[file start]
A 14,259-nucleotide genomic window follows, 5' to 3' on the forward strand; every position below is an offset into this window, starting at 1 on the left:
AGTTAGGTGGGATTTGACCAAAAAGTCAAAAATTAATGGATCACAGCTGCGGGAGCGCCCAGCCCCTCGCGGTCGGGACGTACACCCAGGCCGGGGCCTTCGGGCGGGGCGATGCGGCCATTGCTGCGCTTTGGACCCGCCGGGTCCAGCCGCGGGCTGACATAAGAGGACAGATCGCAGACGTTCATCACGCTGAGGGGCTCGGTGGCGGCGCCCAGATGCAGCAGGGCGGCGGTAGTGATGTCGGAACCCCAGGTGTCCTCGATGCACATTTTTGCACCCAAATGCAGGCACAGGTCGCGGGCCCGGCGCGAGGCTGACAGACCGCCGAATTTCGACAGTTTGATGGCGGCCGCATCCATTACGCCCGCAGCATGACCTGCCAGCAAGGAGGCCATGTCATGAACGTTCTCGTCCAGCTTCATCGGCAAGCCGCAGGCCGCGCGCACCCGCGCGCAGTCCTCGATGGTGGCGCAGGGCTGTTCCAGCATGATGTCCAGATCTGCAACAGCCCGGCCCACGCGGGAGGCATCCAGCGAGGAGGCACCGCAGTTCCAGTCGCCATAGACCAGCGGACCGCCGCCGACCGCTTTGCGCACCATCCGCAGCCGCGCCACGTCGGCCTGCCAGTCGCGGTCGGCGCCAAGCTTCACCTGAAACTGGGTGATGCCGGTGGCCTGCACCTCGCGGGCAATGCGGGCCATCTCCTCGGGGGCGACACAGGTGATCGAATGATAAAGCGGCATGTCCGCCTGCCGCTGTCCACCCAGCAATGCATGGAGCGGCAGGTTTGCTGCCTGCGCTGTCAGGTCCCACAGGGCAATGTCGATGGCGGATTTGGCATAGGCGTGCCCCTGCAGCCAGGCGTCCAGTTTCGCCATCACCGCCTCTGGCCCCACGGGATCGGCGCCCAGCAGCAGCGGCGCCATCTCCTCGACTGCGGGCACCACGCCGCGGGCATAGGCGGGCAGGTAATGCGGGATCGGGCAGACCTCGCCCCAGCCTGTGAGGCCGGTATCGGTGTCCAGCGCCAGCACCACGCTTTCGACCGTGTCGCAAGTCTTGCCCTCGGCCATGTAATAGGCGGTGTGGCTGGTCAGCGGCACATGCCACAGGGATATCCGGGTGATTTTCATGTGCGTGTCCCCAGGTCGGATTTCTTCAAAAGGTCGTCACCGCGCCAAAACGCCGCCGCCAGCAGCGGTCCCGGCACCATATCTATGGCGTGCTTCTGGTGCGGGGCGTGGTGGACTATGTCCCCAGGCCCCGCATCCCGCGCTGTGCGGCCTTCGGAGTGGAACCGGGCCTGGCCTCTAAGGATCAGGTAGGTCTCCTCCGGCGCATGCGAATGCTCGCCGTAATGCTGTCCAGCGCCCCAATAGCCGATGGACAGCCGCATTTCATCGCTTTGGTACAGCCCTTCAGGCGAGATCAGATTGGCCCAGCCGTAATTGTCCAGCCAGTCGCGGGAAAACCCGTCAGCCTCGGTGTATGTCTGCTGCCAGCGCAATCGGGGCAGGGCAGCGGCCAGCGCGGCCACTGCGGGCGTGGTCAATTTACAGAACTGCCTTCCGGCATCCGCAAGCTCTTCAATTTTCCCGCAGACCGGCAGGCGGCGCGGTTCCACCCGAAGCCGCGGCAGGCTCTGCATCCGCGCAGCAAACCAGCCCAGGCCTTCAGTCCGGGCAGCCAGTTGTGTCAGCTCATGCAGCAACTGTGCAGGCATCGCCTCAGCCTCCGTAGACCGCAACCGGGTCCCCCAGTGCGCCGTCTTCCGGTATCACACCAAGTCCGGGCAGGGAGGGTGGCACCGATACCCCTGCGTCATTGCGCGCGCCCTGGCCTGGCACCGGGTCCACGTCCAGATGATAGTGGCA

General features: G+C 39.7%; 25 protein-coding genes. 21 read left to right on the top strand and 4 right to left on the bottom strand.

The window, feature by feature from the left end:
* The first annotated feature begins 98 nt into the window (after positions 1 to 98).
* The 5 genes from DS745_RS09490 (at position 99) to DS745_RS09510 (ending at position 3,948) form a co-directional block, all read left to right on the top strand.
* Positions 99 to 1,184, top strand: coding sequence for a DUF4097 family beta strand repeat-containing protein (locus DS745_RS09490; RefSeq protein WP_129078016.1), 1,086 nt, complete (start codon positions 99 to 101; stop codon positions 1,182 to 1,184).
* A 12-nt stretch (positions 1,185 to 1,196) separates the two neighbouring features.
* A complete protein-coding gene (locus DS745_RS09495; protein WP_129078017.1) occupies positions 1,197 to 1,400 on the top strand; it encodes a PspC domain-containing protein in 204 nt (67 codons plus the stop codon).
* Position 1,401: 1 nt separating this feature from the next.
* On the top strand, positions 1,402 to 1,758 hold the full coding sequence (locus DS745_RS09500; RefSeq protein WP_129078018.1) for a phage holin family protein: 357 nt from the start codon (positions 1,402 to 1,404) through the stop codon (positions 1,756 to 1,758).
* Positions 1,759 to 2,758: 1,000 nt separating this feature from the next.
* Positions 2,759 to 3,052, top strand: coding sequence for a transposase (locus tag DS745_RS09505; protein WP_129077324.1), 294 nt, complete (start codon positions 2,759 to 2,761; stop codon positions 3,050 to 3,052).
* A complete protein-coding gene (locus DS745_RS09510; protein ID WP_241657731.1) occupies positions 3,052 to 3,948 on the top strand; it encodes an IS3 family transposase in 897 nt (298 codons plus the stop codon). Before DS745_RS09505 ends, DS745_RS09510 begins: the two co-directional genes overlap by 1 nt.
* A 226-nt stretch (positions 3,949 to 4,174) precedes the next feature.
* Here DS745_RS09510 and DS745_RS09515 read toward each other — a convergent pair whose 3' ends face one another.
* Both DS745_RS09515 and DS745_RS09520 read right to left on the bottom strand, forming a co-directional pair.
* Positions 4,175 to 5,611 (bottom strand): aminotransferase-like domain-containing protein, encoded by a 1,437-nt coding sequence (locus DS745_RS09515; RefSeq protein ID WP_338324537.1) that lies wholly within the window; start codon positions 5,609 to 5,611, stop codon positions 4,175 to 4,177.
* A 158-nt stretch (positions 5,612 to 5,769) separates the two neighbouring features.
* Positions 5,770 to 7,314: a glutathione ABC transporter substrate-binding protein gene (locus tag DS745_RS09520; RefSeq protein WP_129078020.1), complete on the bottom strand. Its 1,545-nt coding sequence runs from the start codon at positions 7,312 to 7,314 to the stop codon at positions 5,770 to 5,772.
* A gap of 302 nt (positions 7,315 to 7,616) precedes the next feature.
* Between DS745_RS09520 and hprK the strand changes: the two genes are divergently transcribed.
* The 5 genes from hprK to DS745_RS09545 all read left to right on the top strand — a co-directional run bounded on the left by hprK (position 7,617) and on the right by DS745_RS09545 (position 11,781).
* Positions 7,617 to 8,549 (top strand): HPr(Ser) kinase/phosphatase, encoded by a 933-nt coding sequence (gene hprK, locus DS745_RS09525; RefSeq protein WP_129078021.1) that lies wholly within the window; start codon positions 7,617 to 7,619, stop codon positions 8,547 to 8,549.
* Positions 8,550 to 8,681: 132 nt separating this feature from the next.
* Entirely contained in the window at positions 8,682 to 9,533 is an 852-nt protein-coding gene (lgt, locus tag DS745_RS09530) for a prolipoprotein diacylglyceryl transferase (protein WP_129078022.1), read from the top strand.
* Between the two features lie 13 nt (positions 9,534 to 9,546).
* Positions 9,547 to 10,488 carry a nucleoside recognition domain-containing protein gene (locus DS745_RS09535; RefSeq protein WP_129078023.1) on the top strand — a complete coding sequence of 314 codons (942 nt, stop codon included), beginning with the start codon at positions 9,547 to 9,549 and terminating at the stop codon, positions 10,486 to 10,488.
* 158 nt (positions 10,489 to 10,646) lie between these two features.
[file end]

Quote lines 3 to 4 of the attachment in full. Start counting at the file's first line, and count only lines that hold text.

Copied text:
General features: G+C 39.7%; 25 protein-coding genes. 21 read left to right on the top strand and 4 right to left on the bottom strand.

The window, feature by feature from the left end: